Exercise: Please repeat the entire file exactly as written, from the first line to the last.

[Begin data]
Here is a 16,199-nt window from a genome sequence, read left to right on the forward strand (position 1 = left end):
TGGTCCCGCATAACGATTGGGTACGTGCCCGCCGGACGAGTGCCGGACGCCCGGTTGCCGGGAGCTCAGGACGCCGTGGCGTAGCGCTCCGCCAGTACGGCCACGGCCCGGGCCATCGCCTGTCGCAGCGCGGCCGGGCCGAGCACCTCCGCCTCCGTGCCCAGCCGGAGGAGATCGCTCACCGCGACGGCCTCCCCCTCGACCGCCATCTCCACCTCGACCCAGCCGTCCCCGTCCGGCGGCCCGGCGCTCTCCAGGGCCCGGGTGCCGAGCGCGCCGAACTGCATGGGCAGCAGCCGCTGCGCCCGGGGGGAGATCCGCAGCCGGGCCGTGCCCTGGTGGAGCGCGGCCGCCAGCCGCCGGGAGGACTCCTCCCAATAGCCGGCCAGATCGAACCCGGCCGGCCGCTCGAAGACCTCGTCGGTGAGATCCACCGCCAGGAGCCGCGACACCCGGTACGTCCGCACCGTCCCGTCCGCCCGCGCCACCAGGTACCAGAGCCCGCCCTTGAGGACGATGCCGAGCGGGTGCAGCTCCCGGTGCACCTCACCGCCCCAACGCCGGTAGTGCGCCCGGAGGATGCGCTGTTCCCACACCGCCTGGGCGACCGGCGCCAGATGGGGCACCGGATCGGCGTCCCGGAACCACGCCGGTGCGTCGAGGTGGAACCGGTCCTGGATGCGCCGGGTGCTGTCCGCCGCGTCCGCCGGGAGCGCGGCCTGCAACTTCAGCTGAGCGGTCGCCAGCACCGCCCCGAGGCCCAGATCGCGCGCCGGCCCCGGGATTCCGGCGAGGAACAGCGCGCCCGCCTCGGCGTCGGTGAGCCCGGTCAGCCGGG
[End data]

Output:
Here is a 16,199-nt window from a genome sequence, read left to right on the forward strand (position 1 = left end):
TGGTCCCGCATAACGATTGGGTACGTGCCCGCCGGACGAGTGCCGGACGCCCGGTTGCCGGGAGCTCAGGACGCCGTGGCGTAGCGCTCCGCCAGTACGGCCACGGCCCGGGCCATCGCCTGTCGCAGCGCGGCCGGGCCGAGCACCTCCGCCTCCGTGCCCAGCCGGAGGAGATCGCTCACCGCGACGGCCTCCCCCTCGACCGCCATCTCCACCTCGACCCAGCCGTCCCCGTCCGGCGGCCCGGCGCTCTCCAGGGCCCGGGTGCCGAGCGCGCCGAACTGCATGGGCAGCAGCCGCTGCGCCCGGGGGGAGATCCGCAGCCGGGCCGTGCCCTGGTGGAGCGCGGCCGCCAGCCGCCGGGAGGACTCCTCCCAATAGCCGGCCAGATCGAACCCGGCCGGCCGCTCGAAGACCTCGTCGGTGAGATCCACCGCCAGGAGCCGCGACACCCGGTACGTCCGCACCGTCCCGTCCGCCCGCGCCACCAGGTACCAGAGCCCGCCCTTGAGGACGATGCCGAGCGGGTGCAGCTCCCGGTGCACCTCACCGCCCCAACGCCGGTAGTGCGCCCGGAGGATGCGCTGTTCCCACACCGCCTGGGCGACCGGCGCCAGATGGGGCACCGGATCGGCGTCCCGGAACCACGCCGGTGCGTCGAGGTGGAACCGGTCCTGGATGCGCCGGGTGCTGTCCGCCGCGTCCGCCGGGAGCGCGGCCTGCAACTTCAGCTGAGCGGTCGCCAGCACCGCCCCGAGGCCCAGATCGCGCGCCGGCCCCGGGATTCCGGCGAGGAACAGCGCGCCCGCCTCGGCGTCGGTGAGCCCGGTCAGCCGGG